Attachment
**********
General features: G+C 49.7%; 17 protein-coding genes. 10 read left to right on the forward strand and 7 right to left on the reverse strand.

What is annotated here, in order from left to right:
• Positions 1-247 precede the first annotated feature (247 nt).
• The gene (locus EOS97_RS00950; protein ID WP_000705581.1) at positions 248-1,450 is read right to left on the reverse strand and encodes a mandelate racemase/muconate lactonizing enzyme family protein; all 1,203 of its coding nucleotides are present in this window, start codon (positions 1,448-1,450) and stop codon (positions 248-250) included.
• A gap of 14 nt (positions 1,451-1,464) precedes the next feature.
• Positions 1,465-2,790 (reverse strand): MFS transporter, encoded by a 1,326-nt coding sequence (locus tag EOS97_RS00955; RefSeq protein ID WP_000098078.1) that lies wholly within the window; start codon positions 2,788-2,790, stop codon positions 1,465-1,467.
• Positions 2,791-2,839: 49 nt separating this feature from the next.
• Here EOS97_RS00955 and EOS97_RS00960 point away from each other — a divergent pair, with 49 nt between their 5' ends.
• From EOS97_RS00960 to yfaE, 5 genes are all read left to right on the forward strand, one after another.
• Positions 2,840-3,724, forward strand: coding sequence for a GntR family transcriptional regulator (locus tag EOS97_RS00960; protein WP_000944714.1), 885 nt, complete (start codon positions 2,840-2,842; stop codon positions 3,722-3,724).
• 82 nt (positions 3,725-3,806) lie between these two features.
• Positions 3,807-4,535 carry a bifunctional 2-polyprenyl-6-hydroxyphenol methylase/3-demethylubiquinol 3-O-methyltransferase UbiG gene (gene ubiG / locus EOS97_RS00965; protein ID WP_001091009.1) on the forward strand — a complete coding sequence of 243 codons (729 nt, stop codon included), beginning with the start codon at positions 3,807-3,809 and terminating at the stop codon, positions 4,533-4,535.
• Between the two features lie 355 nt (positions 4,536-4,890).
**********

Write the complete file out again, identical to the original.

General features: G+C 49.7%; 17 protein-coding genes. 10 read left to right on the forward strand and 7 right to left on the reverse strand.

What is annotated here, in order from left to right:
• Positions 1-247 precede the first annotated feature (247 nt).
• The gene (locus EOS97_RS00950; protein ID WP_000705581.1) at positions 248-1,450 is read right to left on the reverse strand and encodes a mandelate racemase/muconate lactonizing enzyme family protein; all 1,203 of its coding nucleotides are present in this window, start codon (positions 1,448-1,450) and stop codon (positions 248-250) included.
• A gap of 14 nt (positions 1,451-1,464) precedes the next feature.
• Positions 1,465-2,790 (reverse strand): MFS transporter, encoded by a 1,326-nt coding sequence (locus tag EOS97_RS00955; RefSeq protein ID WP_000098078.1) that lies wholly within the window; start codon positions 2,788-2,790, stop codon positions 1,465-1,467.
• Positions 2,791-2,839: 49 nt separating this feature from the next.
• Here EOS97_RS00955 and EOS97_RS00960 point away from each other — a divergent pair, with 49 nt between their 5' ends.
• From EOS97_RS00960 to yfaE, 5 genes are all read left to right on the forward strand, one after another.
• Positions 2,840-3,724, forward strand: coding sequence for a GntR family transcriptional regulator (locus tag EOS97_RS00960; protein WP_000944714.1), 885 nt, complete (start codon positions 2,840-2,842; stop codon positions 3,722-3,724).
• 82 nt (positions 3,725-3,806) lie between these two features.
• Positions 3,807-4,535 carry a bifunctional 2-polyprenyl-6-hydroxyphenol methylase/3-demethylubiquinol 3-O-methyltransferase UbiG gene (gene ubiG / locus EOS97_RS00965; protein ID WP_001091009.1) on the forward strand — a complete coding sequence of 243 codons (729 nt, stop codon included), beginning with the start codon at positions 3,807-3,809 and terminating at the stop codon, positions 4,533-4,535.
• Between the two features lie 355 nt (positions 4,536-4,890).